Thursday, March 15, 2007

The Competition As Double-Edge Swords

Invariably, any investor discussion I have around Wind-Sail eventually touches on the subject of vertical axis competitors. In general, I have no problem trying to address and differentiate our product - that's when every entrepeneur should expect every time. Lately though, I seem to be encountering two sets of working assumptions that make this question a real trap:

Assumption #1: Investors that see VAWTs are junk, see them as having been written off by the leading experts, and the only people now presenting VAWTs are quacks, whacks, and nut jobs. Unfortunately, there is a ton of truth to this statement. The early history of first generation VAWTs should them to be substantially inferior to HAWTs and the market 'moved on' to HAWTs in significant ways and never looked back. Since then, the vast majority of VAWTs that show up are junk - they are based on faulty designs, weak structures, and make outrageous claims that are not back up technically.

Here are a few:

Let's put wind turbines along highways, because it's "windy" there. Sorry, but it's not. Yes, you can occaisionally experience wind gusts close to the edge of a road, but you can stand 5-10 feet from a highway with well provisioned, high speed traffic, and experience zero mile per hour winds. Also notice that the turbines would all be significantly displacing and disrupting each other. The general wind direction would be straight along the road, and you'd thus have to space these out considerable to avoid wind blocking.

Just out of curiousity on wind speeds need highways, I found this pic in google:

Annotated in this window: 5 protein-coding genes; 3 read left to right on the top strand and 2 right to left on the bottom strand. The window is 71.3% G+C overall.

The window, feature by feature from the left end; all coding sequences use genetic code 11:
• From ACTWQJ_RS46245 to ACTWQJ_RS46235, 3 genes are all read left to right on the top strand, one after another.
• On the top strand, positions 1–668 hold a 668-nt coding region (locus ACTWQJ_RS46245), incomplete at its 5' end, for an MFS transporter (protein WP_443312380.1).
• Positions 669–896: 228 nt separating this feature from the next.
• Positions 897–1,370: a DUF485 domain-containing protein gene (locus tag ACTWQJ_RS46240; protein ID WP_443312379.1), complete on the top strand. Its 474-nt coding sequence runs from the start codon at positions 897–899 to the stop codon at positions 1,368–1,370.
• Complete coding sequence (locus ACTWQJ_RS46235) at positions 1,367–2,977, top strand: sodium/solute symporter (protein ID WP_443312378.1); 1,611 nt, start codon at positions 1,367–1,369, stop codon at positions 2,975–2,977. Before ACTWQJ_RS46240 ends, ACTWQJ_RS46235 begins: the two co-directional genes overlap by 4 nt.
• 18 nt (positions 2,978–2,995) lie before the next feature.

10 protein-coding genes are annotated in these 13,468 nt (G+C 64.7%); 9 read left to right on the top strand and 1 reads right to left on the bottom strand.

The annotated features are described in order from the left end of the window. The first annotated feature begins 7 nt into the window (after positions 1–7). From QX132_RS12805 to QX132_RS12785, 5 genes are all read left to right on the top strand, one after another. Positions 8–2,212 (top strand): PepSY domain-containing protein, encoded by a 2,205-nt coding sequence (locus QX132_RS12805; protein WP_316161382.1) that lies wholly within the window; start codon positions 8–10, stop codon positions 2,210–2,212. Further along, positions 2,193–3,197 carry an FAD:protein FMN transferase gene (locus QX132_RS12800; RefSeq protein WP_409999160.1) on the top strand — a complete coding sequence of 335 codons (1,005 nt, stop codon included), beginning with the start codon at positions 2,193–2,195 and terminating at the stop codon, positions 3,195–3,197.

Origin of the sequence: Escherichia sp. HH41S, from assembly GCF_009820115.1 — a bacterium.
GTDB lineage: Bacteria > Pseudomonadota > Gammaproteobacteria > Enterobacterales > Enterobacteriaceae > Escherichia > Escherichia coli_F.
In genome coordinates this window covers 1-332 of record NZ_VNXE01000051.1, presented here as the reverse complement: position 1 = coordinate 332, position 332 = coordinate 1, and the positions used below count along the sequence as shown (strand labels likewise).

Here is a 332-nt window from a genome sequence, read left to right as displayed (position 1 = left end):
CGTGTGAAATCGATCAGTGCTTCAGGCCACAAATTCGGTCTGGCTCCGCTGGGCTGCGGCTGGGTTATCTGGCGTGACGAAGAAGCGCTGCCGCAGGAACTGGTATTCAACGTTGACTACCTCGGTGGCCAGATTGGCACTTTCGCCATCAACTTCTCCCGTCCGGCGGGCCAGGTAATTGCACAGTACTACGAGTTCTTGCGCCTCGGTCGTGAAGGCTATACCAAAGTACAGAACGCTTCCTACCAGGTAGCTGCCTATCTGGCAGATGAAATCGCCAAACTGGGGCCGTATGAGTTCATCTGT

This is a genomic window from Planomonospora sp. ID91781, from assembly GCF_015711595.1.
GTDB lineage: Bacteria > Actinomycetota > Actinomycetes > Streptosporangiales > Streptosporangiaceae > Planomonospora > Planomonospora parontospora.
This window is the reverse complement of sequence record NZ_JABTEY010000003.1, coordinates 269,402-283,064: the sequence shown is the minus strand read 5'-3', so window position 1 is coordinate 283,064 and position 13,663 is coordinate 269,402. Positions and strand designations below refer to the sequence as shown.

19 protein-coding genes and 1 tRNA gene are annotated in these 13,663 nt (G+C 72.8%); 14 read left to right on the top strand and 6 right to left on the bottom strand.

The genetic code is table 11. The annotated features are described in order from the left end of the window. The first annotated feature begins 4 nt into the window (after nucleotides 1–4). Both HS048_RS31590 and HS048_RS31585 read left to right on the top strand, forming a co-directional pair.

And I also found this transportation data on wind speeds. In here, you can see wind speed measurement data that averages out to a measly 8.5 km/hr which is a lousy 2.4 m/s. I'll writeup a post on the magnificant, magical power of cubes in wind speeds, but take it on faith for now that it's not worth your trouble, ever, to site wind turbines in such a weak wind regime. (would be like installing solar under a shady tree.)

The other nutter worthy of calling out is TMA Wind. Let's use wind "funnels" to focus the wind. Wind power is a function of blade rotation and torque. All wind systems that rely on "pushing" blades are limited to spinning only as fast as the wind blows, which converts to an upper CPP of 28% efficiency. Unless and until you can create drag on a blade, which can then accelerate the blade to spin faster than the wind (as all typical "horizontal" turbines operate, and spin upwards of 5-6x the wind), you are forever limited to really poor power efficiencies.

Another recent "drag" based design, Mariah Power, seems to have landed some angel investments. In defense of Mariah, they have some elements of lift in the blade designs, although any tubine that relies as heavily on drag as their blades do is probably still in the realm of 30-32% CPP on their design.

Yet, technology is not static, and the design, modelling tools for wind aerodynamics have not stayed still either. Using modern computer modelling and advanced 21rst century understandings of aerodynamics, VAWTs can achieve 40% + CPP - putting them "dead on" parity with CPP efficiencies for HAWTs.

The hard lesson here is:
You need healthy, vibrant, honest, capable competition, or else the investor community considers your entire space "tarnished." You really do face a doube-edged sword in competitive positioning a new technology startup. On the one hand, you need some viable, capable alternatives so that the water isn't muddied. On the other hand, you need to be legitimately different, better, and protective in your differentiation. A tough nut to crack appearently.